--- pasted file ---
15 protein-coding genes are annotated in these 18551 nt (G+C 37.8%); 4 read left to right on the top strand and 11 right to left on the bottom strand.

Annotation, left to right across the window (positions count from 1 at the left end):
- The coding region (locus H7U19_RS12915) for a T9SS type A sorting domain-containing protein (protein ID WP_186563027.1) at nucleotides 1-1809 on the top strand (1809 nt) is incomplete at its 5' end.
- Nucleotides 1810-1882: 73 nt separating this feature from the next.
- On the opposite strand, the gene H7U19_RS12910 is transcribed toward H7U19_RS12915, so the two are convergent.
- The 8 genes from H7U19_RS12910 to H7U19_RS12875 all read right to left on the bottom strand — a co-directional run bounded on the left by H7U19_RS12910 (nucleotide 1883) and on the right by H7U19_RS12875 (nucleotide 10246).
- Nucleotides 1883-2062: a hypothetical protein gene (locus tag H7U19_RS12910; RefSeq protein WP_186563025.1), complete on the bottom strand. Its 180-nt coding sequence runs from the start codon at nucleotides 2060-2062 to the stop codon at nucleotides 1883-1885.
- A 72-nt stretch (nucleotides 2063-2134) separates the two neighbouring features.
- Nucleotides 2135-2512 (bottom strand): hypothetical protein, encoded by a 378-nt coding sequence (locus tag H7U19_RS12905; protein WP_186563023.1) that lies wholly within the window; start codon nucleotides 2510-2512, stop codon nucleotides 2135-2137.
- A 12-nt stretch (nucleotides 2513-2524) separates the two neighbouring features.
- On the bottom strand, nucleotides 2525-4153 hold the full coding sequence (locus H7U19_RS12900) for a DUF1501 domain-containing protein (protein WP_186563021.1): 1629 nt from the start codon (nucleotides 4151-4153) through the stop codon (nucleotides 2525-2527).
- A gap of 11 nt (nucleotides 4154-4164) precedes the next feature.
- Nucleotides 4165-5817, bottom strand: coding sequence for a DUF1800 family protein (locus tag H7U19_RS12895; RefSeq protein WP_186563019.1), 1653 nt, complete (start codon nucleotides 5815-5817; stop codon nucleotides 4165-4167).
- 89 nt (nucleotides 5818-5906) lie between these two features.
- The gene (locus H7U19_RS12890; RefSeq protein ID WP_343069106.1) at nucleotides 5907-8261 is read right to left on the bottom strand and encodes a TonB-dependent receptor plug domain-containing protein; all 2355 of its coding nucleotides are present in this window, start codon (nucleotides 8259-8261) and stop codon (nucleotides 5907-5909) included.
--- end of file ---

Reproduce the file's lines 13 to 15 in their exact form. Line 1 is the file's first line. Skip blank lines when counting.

- Nucleotides 4165-5817, bottom strand: coding sequence for a DUF1800 family protein (locus tag H7U19_RS12895; RefSeq protein WP_186563019.1), 1653 nt, complete (start codon nucleotides 5815-5817; stop codon nucleotides 4165-4167).
- 89 nt (nucleotides 5818-5906) lie between these two features.
- The gene (locus H7U19_RS12890; RefSeq protein ID WP_343069106.1) at nucleotides 5907-8261 is read right to left on the bottom strand and encodes a TonB-dependent receptor plug domain-containing protein; all 2355 of its coding nucleotides are present in this window, start codon (nucleotides 8259-8261) and stop codon (nucleotides 5907-5909) included.